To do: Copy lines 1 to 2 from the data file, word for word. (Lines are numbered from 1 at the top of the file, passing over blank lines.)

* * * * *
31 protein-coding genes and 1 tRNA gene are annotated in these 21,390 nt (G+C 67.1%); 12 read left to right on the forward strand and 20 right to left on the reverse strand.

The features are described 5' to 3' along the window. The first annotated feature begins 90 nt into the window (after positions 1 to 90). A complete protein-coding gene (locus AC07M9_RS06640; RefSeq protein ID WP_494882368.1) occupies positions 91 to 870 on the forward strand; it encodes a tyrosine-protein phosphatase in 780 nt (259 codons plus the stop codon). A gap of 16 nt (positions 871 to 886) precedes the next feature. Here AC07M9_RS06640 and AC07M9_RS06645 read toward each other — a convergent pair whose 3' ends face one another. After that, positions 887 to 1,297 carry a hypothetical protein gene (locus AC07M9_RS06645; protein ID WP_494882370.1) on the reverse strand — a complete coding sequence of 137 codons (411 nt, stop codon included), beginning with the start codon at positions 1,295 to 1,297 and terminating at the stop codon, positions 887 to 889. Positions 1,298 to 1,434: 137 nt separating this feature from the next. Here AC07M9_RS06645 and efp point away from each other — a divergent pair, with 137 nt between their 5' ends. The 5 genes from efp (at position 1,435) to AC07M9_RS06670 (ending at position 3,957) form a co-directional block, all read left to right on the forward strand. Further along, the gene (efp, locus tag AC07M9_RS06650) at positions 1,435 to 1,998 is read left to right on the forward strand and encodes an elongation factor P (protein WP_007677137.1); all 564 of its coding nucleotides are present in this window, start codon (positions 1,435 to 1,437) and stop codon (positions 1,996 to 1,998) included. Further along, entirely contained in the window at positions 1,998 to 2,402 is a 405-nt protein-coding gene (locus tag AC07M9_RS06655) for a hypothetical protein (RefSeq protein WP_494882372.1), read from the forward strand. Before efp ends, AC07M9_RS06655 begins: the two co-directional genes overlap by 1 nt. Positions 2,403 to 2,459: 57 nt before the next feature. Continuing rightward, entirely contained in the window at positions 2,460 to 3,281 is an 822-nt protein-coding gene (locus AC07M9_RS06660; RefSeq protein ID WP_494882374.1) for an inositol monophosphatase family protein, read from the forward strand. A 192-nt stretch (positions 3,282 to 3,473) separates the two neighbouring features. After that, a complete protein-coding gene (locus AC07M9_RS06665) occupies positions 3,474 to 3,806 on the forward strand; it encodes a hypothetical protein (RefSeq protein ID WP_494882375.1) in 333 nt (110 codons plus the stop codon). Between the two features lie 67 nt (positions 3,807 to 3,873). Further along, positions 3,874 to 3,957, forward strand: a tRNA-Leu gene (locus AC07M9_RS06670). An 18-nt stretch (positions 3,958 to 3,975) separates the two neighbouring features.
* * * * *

31 protein-coding genes and 1 tRNA gene are annotated in these 21,390 nt (G+C 67.1%); 12 read left to right on the forward strand and 20 right to left on the reverse strand.

The features are described 5' to 3' along the window. The first annotated feature begins 90 nt into the window (after positions 1 to 90). A complete protein-coding gene (locus AC07M9_RS06640; RefSeq protein ID WP_494882368.1) occupies positions 91 to 870 on the forward strand; it encodes a tyrosine-protein phosphatase in 780 nt (259 codons plus the stop codon). A gap of 16 nt (positions 871 to 886) precedes the next feature. Here AC07M9_RS06640 and AC07M9_RS06645 read toward each other — a convergent pair whose 3' ends face one another. After that, positions 887 to 1,297 carry a hypothetical protein gene (locus AC07M9_RS06645; protein ID WP_494882370.1) on the reverse strand — a complete coding sequence of 137 codons (411 nt, stop codon included), beginning with the start codon at positions 1,295 to 1,297 and terminating at the stop codon, positions 887 to 889. Positions 1,298 to 1,434: 137 nt separating this feature from the next. Here AC07M9_RS06645 and efp point away from each other — a divergent pair, with 137 nt between their 5' ends. The 5 genes from efp (at position 1,435) to AC07M9_RS06670 (ending at position 3,957) form a co-directional block, all read left to right on the forward strand. Further along, the gene (efp, locus tag AC07M9_RS06650) at positions 1,435 to 1,998 is read left to right on the forward strand and encodes an elongation factor P (protein WP_007677137.1); all 564 of its coding nucleotides are present in this window, start codon (positions 1,435 to 1,437) and stop codon (positions 1,996 to 1,998) included. Further along, entirely contained in the window at positions 1,998 to 2,402 is a 405-nt protein-coding gene (locus tag AC07M9_RS06655) for a hypothetical protein (RefSeq protein WP_494882372.1), read from the forward strand. Before efp ends, AC07M9_RS06655 begins: the two co-directional genes overlap by 1 nt. Positions 2,403 to 2,459: 57 nt before the next feature. Continuing rightward, entirely contained in the window at positions 2,460 to 3,281 is an 822-nt protein-coding gene (locus AC07M9_RS06660; RefSeq protein ID WP_494882374.1) for an inositol monophosphatase family protein, read from the forward strand. A 192-nt stretch (positions 3,282 to 3,473) separates the two neighbouring features. After that, a complete protein-coding gene (locus AC07M9_RS06665) occupies positions 3,474 to 3,806 on the forward strand; it encodes a hypothetical protein (RefSeq protein ID WP_494882375.1) in 333 nt (110 codons plus the stop codon). Between the two features lie 67 nt (positions 3,807 to 3,873). Further along, positions 3,874 to 3,957, forward strand: a tRNA-Leu gene (locus AC07M9_RS06670). An 18-nt stretch (positions 3,958 to 3,975) separates the two neighbouring features.